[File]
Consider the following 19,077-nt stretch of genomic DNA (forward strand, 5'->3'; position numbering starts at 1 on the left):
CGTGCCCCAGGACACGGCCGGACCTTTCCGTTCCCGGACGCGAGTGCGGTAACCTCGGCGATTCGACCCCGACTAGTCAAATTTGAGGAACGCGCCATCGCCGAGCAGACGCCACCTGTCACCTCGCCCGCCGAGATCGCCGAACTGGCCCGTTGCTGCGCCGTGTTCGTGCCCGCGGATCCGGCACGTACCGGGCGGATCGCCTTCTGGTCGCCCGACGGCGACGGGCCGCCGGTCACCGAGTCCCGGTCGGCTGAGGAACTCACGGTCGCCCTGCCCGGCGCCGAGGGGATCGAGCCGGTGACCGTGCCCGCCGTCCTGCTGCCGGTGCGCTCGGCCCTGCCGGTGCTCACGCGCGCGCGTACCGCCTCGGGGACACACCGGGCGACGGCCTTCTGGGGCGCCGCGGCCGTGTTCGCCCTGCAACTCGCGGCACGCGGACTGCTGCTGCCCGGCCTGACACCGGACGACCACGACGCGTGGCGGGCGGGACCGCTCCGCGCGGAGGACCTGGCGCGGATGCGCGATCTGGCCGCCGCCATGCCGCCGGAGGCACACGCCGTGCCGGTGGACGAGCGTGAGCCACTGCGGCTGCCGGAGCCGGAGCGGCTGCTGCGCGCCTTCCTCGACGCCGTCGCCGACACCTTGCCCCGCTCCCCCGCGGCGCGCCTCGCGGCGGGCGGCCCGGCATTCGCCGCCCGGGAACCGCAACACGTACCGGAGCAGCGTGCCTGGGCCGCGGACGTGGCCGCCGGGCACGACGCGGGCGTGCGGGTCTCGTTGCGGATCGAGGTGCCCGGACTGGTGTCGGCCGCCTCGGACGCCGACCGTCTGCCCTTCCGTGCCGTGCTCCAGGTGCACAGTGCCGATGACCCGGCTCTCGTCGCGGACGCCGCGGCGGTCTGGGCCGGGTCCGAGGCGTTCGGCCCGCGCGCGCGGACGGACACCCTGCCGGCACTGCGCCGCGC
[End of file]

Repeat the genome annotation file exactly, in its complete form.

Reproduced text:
Consider the following 19,077-nt stretch of genomic DNA (forward strand, 5'->3'; position numbering starts at 1 on the left):
CGTGCCCCAGGACACGGCCGGACCTTTCCGTTCCCGGACGCGAGTGCGGTAACCTCGGCGATTCGACCCCGACTAGTCAAATTTGAGGAACGCGCCATCGCCGAGCAGACGCCACCTGTCACCTCGCCCGCCGAGATCGCCGAACTGGCCCGTTGCTGCGCCGTGTTCGTGCCCGCGGATCCGGCACGTACCGGGCGGATCGCCTTCTGGTCGCCCGACGGCGACGGGCCGCCGGTCACCGAGTCCCGGTCGGCTGAGGAACTCACGGTCGCCCTGCCCGGCGCCGAGGGGATCGAGCCGGTGACCGTGCCCGCCGTCCTGCTGCCGGTGCGCTCGGCCCTGCCGGTGCTCACGCGCGCGCGTACCGCCTCGGGGACACACCGGGCGACGGCCTTCTGGGGCGCCGCGGCCGTGTTCGCCCTGCAACTCGCGGCACGCGGACTGCTGCTGCCCGGCCTGACACCGGACGACCACGACGCGTGGCGGGCGGGACCGCTCCGCGCGGAGGACCTGGCGCGGATGCGCGATCTGGCCGCCGCCATGCCGCCGGAGGCACACGCCGTGCCGGTGGACGAGCGTGAGCCACTGCGGCTGCCGGAGCCGGAGCGGCTGCTGCGCGCCTTCCTCGACGCCGTCGCCGACACCTTGCCCCGCTCCCCCGCGGCGCGCCTCGCGGCGGGCGGCCCGGCATTCGCCGCCCGGGAACCGCAACACGTACCGGAGCAGCGTGCCTGGGCCGCGGACGTGGCCGCCGGGCACGACGCGGGCGTGCGGGTCTCGTTGCGGATCGAGGTGCCCGGACTGGTGTCGGCCGCCTCGGACGCCGACCGTCTGCCCTTCCGTGCCGTGCTCCAGGTGCACAGTGCCGATGACCCGGCTCTCGTCGCGGACGCCGCGGCGGTCTGGGCCGGGTCCGAGGCGTTCGGCCCGCGCGCGCGGACGGACACCCTGCCGGCACTGCGCCGCGC